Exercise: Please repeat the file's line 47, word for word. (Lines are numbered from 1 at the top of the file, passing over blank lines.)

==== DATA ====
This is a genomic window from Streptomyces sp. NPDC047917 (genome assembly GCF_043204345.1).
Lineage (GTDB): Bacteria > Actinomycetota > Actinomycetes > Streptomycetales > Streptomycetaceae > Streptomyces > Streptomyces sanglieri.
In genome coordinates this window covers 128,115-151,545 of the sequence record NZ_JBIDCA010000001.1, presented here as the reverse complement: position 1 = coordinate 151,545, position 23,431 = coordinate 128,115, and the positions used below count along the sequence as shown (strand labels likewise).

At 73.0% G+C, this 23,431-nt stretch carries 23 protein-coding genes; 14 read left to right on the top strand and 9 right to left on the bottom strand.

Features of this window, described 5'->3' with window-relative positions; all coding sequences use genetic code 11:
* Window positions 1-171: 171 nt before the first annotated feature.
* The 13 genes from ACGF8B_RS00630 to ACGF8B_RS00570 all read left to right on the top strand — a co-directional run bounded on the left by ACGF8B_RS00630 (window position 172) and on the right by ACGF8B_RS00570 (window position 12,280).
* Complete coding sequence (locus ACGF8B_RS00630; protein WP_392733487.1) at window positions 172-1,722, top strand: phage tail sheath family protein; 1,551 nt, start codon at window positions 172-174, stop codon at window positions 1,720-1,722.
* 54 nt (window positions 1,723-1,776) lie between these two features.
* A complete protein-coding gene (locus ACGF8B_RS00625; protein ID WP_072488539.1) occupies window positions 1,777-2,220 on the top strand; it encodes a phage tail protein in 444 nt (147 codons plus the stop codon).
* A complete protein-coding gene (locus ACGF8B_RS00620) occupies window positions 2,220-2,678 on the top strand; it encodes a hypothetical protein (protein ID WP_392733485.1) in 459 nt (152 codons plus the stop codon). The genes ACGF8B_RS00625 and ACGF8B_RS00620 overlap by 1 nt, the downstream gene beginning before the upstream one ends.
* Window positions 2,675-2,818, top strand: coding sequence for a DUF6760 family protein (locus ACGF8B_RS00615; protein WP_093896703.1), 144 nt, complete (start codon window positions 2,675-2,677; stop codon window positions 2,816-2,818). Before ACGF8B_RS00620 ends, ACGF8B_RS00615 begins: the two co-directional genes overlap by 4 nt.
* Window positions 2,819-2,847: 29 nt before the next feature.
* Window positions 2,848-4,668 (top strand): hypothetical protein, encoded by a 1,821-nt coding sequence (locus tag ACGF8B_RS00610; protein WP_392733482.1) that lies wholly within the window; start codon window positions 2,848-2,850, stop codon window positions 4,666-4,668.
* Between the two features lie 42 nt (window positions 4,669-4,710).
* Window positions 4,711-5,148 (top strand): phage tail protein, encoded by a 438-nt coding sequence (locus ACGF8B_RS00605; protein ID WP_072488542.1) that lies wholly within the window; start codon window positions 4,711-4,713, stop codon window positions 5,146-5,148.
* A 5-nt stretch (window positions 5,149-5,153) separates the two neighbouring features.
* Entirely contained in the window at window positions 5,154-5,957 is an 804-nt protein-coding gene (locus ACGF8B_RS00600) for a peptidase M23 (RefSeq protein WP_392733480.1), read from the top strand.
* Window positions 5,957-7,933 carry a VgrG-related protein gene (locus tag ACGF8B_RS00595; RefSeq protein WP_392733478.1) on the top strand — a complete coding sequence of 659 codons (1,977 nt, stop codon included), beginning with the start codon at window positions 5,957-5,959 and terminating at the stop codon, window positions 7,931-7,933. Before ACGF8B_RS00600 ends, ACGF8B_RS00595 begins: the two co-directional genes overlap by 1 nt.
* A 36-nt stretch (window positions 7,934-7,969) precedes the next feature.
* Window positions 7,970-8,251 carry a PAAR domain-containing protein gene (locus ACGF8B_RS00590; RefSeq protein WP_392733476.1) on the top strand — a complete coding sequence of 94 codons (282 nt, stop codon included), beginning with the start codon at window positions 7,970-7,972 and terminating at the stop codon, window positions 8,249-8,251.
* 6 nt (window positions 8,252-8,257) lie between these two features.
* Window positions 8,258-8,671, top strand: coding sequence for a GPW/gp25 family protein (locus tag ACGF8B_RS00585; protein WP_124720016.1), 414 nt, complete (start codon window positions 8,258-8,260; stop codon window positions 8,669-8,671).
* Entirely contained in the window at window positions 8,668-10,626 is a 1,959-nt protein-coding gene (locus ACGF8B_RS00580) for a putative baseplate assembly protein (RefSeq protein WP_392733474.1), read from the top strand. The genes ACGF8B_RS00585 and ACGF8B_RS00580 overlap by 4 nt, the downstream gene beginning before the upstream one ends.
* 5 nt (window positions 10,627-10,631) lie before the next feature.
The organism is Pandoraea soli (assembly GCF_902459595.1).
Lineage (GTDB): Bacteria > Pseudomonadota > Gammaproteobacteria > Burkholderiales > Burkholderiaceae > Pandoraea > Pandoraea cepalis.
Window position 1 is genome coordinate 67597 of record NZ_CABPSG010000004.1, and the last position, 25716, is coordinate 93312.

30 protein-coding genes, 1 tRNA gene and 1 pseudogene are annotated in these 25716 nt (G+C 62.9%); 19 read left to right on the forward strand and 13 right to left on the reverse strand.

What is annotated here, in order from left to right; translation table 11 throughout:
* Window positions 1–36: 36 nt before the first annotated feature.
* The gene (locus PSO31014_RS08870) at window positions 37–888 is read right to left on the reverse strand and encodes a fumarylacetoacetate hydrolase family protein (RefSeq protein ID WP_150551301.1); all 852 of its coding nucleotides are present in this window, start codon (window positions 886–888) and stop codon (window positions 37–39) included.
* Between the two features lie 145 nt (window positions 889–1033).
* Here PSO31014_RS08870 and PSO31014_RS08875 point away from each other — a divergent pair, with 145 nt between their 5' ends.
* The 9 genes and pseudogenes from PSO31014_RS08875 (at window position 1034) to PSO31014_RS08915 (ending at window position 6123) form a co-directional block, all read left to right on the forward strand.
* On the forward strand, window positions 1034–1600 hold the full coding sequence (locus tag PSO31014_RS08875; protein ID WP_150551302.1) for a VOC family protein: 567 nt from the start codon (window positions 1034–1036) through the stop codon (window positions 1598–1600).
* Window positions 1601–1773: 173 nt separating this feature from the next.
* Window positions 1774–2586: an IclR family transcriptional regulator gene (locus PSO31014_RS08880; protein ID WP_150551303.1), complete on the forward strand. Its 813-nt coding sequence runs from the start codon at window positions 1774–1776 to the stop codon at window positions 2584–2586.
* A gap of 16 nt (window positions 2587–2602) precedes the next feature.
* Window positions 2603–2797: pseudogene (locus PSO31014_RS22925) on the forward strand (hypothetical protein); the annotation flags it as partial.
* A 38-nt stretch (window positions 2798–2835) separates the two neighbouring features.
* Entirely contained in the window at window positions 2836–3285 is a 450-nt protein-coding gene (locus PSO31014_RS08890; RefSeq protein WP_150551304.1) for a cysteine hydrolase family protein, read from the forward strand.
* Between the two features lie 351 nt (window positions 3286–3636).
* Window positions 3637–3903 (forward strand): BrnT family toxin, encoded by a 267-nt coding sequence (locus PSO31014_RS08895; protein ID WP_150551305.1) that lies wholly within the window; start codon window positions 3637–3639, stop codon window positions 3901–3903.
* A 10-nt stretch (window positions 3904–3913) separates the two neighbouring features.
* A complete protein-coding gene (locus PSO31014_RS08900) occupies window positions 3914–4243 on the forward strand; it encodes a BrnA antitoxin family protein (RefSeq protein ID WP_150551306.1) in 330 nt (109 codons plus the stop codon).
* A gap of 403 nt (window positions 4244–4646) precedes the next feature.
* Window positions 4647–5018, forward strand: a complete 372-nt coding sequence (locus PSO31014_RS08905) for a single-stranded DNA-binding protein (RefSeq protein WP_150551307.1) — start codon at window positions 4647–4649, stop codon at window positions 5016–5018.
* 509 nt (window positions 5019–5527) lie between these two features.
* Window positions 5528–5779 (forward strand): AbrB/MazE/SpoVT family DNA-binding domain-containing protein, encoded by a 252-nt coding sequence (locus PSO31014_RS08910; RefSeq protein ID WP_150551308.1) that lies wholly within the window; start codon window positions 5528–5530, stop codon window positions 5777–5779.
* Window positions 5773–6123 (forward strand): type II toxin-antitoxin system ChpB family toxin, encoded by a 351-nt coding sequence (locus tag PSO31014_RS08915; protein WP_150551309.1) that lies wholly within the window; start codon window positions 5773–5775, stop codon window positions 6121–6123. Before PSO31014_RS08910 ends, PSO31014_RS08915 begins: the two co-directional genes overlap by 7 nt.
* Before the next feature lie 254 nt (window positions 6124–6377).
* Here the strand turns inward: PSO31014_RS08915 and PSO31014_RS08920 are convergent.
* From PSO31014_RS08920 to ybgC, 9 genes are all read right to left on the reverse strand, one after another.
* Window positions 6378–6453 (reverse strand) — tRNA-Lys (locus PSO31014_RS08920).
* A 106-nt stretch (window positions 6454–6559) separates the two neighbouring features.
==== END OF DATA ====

* A gap of 403 nt (window positions 4244–4646) precedes the next feature.